SHADOWS ON THE SUN: THE IMPERFECTIONS OF PLATONIC POLITICAL THEORY

SHADOWS ON THE SUN: THE IMPERFECTIONS OF PLATONIC POLITICAL THEORYby, Michael JinDecember 5, 2004Plato and Aristotle both reject the moral relativism of the sophists and address the question of how man can achieve absolute virtue. In The Republic, Plato constructs an existence proof, a kallipolis that produces philosopher-kings who grasp the eternal Good and rule … Read moreSHADOWS ON THE SUN: THE IMPERFECTIONS OF PLATONIC POLITICAL THEORY

Happiness: the Individual, the City, and the Ideal

In both Plato’s Republic and Aristotle’s Nicomachean Ethics and Politics, happiness is a state of stability and harmony that is present both within the individual and in his relations with other people. Furthermore, both philosophers emphasize that man can reach the highest kind of happiness only under the direction of his reason. However, they disagree … Read moreHappiness: the Individual, the City, and the Ideal

When the Last Puzzle Piece Will Not Fit: Plato and Aristotle’s Functionalist Definitions of Human Nature and Purpose

Not all are equal in Plato’s Republic or Aristotle’s Nichomachean Ethics and Politics. Plato and Aristotle argue that people possess a certain natural ability that determines their role in society. The fundamental character of one’s soul, in part, determines this natural ability. As not all humans have the same capabilities, Plato and Aristotle are proposing … Read moreWhen the Last Puzzle Piece Will Not Fit: Plato and Aristotle’s Functionalist Definitions of Human Nature and Purpose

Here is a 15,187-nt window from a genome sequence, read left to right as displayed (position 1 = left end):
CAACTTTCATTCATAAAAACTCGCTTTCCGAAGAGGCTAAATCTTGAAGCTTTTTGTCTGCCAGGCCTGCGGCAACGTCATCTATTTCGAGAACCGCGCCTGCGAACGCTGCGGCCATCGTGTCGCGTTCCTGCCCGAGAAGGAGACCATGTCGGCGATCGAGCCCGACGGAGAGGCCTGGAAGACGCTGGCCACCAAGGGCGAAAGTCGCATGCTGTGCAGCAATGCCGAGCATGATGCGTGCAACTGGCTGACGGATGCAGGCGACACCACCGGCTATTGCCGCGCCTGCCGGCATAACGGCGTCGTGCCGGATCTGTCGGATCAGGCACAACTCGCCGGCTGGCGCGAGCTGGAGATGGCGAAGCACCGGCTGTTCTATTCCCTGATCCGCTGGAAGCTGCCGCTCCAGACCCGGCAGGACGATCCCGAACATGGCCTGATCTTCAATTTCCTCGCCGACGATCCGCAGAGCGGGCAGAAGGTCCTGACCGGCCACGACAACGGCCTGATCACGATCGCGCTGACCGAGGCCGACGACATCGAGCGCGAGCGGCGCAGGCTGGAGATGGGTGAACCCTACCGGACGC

Aristotle’s Critiques of Plato’s Arguments

Many of Aristotle’s views have stemmed from those of Plato. However, in Nicomachean Ethics and Politics, Aristotle criticizes four main arguments in Plato’s Republic. They are: the way in which women and children should be held in common, the system of property, the organization of the government, and the concept of unity- the idea under … Read moreAristotle’s Critiques of Plato’s Arguments

The Role of the Household in Aristotle’s Politics

Aristotle notes two political communities that are “lessâ€? than the polis: the household and the village. Of these two communities, the household receives far more discussion and is the foundation of much of Aristotle’s political theory. The origins of the household are found in the basic human partnership between a male and female for the … Read moreThe Role of the Household in Aristotle’s Politics

The Best Regime

What is the best regime? Building from his discussion of happiness, virtue, and the good life in Nicomachean Ethics, Aristotle answers this question elaborately in his later text, The Politics. In his elaboration, Aristotle investigates numerous regimes, looking particularly at what claims bring them about and what eventually leads to their downfall. Nonetheless, Aristotle’s analysis … Read moreThe Best Regime

How Aristotle and Machiavelli Use the Middle Class and the Masses to Achieve Stable Political Organizations

Note: The copy of Politics used for this paper is not the standard copy. I have tried to be as specific about passages as possible.Aristotle and Machiavelli both extol the judgement of the masses on political affairs. Aristotle states that the “many…may surpass – collectively and as a body, though not individually – the quality … Read moreHow Aristotle and Machiavelli Use the Middle Class and the Masses to Achieve Stable Political Organizations

Friendship in Aristotle’s Writings

Friendship is arguably the most relevant philosophical matter expounded upon in The Nicomachean Ethics. While other virtues may not be practiced on a daily basis, friendship and the implications of such a relationship are somewhat more consistent. Living necessitates interactions and relationships with other people, and Aristotle’s view on friendship offers insight that can be … Read moreFriendship in Aristotle’s Writings

Classics of Social and Political Thought (Aristotle’s ‘Politics’): Who Should Rule the City?

Aristotle contends that the good man is dissimilar to the good citizen in ways he goes a great length to illustrate. He distinguishes the two for the purpose of facilitating his later arguments concerning the appropriate allocation of sovereignty to the rightful ruler, who he subsequently claims is the good man who excels all others … Read moreClassics of Social and Political Thought (Aristotle’s ‘Politics’): Who Should Rule the City?